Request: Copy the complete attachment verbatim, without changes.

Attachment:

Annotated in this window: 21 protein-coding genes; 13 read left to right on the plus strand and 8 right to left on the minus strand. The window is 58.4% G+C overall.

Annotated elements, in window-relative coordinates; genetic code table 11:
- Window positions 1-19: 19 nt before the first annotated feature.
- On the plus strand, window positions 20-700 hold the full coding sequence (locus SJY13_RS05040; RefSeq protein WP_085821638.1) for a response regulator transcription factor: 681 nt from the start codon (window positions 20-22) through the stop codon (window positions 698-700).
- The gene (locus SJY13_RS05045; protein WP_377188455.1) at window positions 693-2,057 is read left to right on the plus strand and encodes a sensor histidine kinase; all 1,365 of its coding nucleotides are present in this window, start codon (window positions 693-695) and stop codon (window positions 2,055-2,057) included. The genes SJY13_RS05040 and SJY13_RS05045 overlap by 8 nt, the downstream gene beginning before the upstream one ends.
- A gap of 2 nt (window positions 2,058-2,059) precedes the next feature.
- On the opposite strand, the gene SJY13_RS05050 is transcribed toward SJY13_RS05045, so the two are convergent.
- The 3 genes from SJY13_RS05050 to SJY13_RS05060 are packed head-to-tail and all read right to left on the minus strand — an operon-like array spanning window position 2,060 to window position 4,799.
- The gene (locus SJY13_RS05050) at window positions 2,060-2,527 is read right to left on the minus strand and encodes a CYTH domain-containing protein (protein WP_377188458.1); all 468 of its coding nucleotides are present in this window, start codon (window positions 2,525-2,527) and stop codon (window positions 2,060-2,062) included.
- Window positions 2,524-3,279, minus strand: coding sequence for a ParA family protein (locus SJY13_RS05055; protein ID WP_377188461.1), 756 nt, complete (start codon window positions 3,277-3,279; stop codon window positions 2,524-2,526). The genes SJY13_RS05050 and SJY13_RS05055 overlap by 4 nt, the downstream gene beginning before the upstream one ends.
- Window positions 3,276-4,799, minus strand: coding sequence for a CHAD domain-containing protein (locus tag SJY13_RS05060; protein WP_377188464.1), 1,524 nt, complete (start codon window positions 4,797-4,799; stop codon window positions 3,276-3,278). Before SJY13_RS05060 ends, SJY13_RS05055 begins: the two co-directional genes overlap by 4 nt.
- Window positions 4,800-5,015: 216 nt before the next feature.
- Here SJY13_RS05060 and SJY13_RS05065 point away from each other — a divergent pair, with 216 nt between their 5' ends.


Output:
Annotated in this window: 21 protein-coding genes; 13 read left to right on the plus strand and 8 right to left on the minus strand. The window is 58.4% G+C overall.

Annotated elements, in window-relative coordinates; genetic code table 11:
- Window positions 1-19: 19 nt before the first annotated feature.
- On the plus strand, window positions 20-700 hold the full coding sequence (locus SJY13_RS05040; RefSeq protein WP_085821638.1) for a response regulator transcription factor: 681 nt from the start codon (window positions 20-22) through the stop codon (window positions 698-700).
- The gene (locus SJY13_RS05045; protein WP_377188455.1) at window positions 693-2,057 is read left to right on the plus strand and encodes a sensor histidine kinase; all 1,365 of its coding nucleotides are present in this window, start codon (window positions 693-695) and stop codon (window positions 2,055-2,057) included. The genes SJY13_RS05040 and SJY13_RS05045 overlap by 8 nt, the downstream gene beginning before the upstream one ends.
- A gap of 2 nt (window positions 2,058-2,059) precedes the next feature.
- On the opposite strand, the gene SJY13_RS05050 is transcribed toward SJY13_RS05045, so the two are convergent.
- The 3 genes from SJY13_RS05050 to SJY13_RS05060 are packed head-to-tail and all read right to left on the minus strand — an operon-like array spanning window position 2,060 to window position 4,799.
- The gene (locus SJY13_RS05050) at window positions 2,060-2,527 is read right to left on the minus strand and encodes a CYTH domain-containing protein (protein WP_377188458.1); all 468 of its coding nucleotides are present in this window, start codon (window positions 2,525-2,527) and stop codon (window positions 2,060-2,062) included.
- Window positions 2,524-3,279, minus strand: coding sequence for a ParA family protein (locus SJY13_RS05055; protein ID WP_377188461.1), 756 nt, complete (start codon window positions 3,277-3,279; stop codon window positions 2,524-2,526). The genes SJY13_RS05050 and SJY13_RS05055 overlap by 4 nt, the downstream gene beginning before the upstream one ends.
- Window positions 3,276-4,799, minus strand: coding sequence for a CHAD domain-containing protein (locus tag SJY13_RS05060; protein WP_377188464.1), 1,524 nt, complete (start codon window positions 4,797-4,799; stop codon window positions 3,276-3,278). Before SJY13_RS05060 ends, SJY13_RS05055 begins: the two co-directional genes overlap by 4 nt.
- Window positions 4,800-5,015: 216 nt before the next feature.
- Here SJY13_RS05060 and SJY13_RS05065 point away from each other — a divergent pair, with 216 nt between their 5' ends.